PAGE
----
Breanna Lucci says Paolo Strippoli’s Flowing is psychologically immersive with complex family dynamics, thrilling performances, and thoughtful cinematography.
Flowing, an Italian horror drama set in modern-day Rome, is Paolo Strippoli’s second feature-length film. It was co-written with Jacopo Del Giudice and Gustavo Hernández. Starring Fabrizio Rongione, Francesco Gheghi, and Aurora Menenti, Flowing captures a world where no one can hide from their darkest desires–especially in the face of trauma. It’s a psychologically immersive film filled with complex family dynamics, fantastic performances by the lead actors, and thoughtful cinematography.
After a tragic car accident that kills Cristina (Cristiana Dell’Anna), a cherished mother and wife, the Morel family is left in shambles. Thomas (Rongione), now a single father of two, finds himself struggling to care for his angry teenage son, Enrico (Gheghi), and young daughter Barbara (Menenti), who was paralyzed in the crash. As tensions rise between Thomas and Enrico, a mysteriously noxious mist causing people to act on their darkest desires begins seeping out of the sewers across Rome. The Morel family is forced to confront long-kept traumas before it’s too late.
Thomas and Enrico’s anger is what fuels Flowing. Their rage bleeds through passive aggressive-moments and harsh, rageful answers to simple questions. This isn’t unique to Strippoli’s narrative. Ari Aster’s Hereditary (2018) tackled similar tensions and family dynamics. When Annie’s youngest child Charlie dies in a gruesome accident, her death becomes a point of contention between Annie and her son, Peter. Tragedy sparking family tensions can also be found in Scott Derrickson’s The Black Phone (2021). Finney and Gwen’s mother’s death furthered the gap between them and their father, which only worsens when Finney goes missing. In so many words, this trope, while popular within the horror genre, gets a fresh spin in Flowing. The mist that seeps from the sewers doesn’t create problems that weren’t already there, it merely brings them to the surface. Perhaps the cautionary message among all these stories is that grief causes deep and unrelenting divides when left unaddressed.
Perhaps the cautionary message among all these stories is that grief causes deep and unrelenting divides when left unaddressed.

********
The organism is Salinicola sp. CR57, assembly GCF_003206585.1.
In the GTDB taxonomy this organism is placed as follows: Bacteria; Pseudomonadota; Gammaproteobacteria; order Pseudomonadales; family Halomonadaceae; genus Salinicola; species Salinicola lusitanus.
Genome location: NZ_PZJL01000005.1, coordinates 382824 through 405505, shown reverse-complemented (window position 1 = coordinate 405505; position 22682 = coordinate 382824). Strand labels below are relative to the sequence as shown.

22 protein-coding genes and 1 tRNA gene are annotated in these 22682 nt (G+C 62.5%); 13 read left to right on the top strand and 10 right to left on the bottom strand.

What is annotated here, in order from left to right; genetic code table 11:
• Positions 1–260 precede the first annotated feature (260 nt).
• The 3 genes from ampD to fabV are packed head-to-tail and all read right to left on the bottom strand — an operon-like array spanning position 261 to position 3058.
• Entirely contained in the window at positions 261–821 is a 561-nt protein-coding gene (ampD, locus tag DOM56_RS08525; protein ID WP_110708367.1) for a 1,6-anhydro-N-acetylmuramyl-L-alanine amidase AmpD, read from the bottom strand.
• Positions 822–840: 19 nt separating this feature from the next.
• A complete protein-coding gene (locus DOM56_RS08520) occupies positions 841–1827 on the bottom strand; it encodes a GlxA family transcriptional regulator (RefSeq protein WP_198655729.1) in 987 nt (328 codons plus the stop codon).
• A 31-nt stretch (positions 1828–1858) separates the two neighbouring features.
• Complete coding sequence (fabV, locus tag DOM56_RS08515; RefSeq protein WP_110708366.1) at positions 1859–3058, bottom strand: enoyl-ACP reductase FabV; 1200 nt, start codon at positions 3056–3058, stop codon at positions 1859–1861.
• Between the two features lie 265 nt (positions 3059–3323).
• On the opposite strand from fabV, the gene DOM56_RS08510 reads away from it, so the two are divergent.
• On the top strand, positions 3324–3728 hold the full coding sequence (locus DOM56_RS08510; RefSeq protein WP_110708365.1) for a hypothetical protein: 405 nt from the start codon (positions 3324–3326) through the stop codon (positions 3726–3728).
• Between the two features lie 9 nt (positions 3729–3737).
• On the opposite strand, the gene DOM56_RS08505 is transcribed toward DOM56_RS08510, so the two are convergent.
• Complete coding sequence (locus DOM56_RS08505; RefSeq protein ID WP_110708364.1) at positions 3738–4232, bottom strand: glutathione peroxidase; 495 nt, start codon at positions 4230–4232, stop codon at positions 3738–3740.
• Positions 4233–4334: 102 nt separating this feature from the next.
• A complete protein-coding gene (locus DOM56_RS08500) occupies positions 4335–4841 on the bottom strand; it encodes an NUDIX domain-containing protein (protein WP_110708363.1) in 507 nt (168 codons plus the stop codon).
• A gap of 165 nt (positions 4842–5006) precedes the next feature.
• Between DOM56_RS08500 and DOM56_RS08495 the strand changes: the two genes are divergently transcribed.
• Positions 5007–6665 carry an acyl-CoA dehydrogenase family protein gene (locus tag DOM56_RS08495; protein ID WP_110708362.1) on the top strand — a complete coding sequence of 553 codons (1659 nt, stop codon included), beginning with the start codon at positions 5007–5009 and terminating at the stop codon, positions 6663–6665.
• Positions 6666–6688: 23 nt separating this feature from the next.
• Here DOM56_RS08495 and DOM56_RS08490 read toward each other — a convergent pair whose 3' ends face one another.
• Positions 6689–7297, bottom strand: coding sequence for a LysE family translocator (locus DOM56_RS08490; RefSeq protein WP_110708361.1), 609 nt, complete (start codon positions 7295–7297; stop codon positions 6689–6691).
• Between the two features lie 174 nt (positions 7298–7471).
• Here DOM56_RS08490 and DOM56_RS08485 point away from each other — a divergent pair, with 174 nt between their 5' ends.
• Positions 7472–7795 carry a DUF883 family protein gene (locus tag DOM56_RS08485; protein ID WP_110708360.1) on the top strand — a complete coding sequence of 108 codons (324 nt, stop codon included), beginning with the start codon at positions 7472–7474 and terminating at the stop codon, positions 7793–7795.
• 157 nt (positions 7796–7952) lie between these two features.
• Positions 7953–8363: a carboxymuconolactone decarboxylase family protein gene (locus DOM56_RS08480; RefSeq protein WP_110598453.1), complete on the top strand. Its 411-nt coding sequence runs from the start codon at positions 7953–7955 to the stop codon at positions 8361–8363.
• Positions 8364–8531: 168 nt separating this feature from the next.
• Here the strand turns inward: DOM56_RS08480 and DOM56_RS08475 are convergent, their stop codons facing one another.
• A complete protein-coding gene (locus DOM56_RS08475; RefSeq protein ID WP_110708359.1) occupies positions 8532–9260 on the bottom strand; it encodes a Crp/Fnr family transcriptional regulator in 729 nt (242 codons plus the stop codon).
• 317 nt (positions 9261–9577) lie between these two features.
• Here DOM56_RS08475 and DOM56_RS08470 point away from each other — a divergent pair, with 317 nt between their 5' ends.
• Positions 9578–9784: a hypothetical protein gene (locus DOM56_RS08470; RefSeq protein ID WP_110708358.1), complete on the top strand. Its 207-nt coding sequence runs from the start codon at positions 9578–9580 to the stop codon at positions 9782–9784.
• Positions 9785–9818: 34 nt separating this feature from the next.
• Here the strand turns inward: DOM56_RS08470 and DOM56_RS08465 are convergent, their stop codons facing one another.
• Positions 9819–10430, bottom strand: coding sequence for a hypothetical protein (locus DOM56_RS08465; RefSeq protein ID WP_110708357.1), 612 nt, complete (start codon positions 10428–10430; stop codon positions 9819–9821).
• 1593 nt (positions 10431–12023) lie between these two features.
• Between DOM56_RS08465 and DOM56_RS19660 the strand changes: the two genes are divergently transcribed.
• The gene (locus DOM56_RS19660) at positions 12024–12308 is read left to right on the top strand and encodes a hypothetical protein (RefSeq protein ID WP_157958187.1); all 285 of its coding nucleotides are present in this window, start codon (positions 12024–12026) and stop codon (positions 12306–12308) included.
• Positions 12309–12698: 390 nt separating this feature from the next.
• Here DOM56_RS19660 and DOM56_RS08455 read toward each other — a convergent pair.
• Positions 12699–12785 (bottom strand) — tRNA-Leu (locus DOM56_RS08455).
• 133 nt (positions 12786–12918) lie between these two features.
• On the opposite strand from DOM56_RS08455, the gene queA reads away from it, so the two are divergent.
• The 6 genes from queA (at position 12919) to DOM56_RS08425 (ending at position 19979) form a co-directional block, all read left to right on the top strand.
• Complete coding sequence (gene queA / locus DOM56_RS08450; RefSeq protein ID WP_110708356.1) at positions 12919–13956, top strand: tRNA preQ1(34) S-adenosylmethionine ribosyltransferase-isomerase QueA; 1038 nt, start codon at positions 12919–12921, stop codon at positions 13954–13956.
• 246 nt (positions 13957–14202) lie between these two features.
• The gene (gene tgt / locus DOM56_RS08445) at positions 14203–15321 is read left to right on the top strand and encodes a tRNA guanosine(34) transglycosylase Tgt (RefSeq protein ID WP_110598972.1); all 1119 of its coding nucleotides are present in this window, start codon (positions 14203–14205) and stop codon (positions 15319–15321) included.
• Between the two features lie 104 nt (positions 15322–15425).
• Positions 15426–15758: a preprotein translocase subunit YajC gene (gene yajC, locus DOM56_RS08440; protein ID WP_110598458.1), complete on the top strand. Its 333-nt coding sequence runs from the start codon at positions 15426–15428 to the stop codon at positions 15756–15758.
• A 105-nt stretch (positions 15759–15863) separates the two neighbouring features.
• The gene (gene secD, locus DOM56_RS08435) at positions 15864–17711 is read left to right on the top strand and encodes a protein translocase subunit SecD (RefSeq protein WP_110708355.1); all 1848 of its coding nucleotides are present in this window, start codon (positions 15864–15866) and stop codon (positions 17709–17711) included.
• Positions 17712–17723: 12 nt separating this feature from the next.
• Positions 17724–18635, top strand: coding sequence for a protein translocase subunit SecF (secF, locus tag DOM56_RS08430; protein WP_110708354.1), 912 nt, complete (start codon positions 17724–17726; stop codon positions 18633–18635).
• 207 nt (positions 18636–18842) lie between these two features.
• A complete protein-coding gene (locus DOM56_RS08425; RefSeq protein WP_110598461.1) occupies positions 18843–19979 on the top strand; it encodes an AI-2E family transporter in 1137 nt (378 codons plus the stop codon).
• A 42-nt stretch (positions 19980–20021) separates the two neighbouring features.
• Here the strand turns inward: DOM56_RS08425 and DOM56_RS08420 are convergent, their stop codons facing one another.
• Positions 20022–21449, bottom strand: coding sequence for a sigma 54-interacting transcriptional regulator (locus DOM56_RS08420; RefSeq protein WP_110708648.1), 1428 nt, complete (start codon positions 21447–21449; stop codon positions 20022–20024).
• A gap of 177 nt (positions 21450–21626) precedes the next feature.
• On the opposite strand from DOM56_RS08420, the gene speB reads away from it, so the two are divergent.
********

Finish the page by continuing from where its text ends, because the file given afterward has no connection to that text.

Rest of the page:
The lead performances by Rongione and Gheghi are notable, as they create complicated characters that shine both individually and together. Through tired eyes and frustrated movements, Rongione portrays an exhausted father. In his scenes alone, he’s often staring ahead with a clenched jaw and tight facial features, translating well into his moments of dialogue with Gheghi, where he delivers lines with a short, impatient tone. Interestingly, when conversing with Barbara, Rongione completely shifts to a soft and kind tone. As the film progresses, his approach to Barbara is what most reveals his unraveling. This dichotomy makes Thomas a truly multi-dimensional and complicated character, particularly in the father-figure role.
Gheghi is similarly impressive. He portrays Enrico through chaotic bodily movements and facial expressions and craftily maintains Enrico’s carelessness through dead eyes. While wandering through a store, Enrico sees a mannequin he wants to steal. Without words, Gheghi shows Enrico’s increasingly unhinged behavior by loudly shushing the mannequin and then recklessly and hurriedly rushing out of the store with it in hand. His silent emotions ring loudly through the film as he soon attaches an explosive to the mannequin and watches it shatter with his phone recording in hand and a deadpan expression on his face. “And now,” he says to the camera, “Go fuck yourselves.” This makes his character complex—he’s hurting and unhinged, and it’s getting worse by the second.
Cristiano Di Nicola‘s cinematography and Raf Keunen’s score take on a life of their own throughout the film. Nicola’s camera often looks down upon its subjects and pans upward, as if it is an overarching force observing the characters. It often feels like the mist is watching: when Enrico’s friend, Gianluca (Leon de la Vallee), falls victim to a mist-infected security guard, the camera feels like a spectator, silently judging from above. This is where Keunen’s musical choices shine. While the camera slowly works its way up the gory mess of blood and bodies as Enrico absorbs the horror in front of him, there is a noticeable lack of sound. The only thing that rings through is Enrico’s footsteps, which work as a wonderful way to deliver the gut-wrenching truth of his world. Trauma is isolating and more painful than we’d care to admit.
Flowing tells a captivating tale of grief, loss, and dark desires. Every aspect of the film blends perfectly to propel the narrative forward, and the dirty mist-infected people are a great bonus. Strippoli’s vision of horror is enough to scare me off visiting Rome. I’m not sure what my darkest desires are, but I know I don’t want to face them anytime soon.
Flowing had its East Coast premiere at the Brooklyn Horror Film Festival on October 20th, 2022.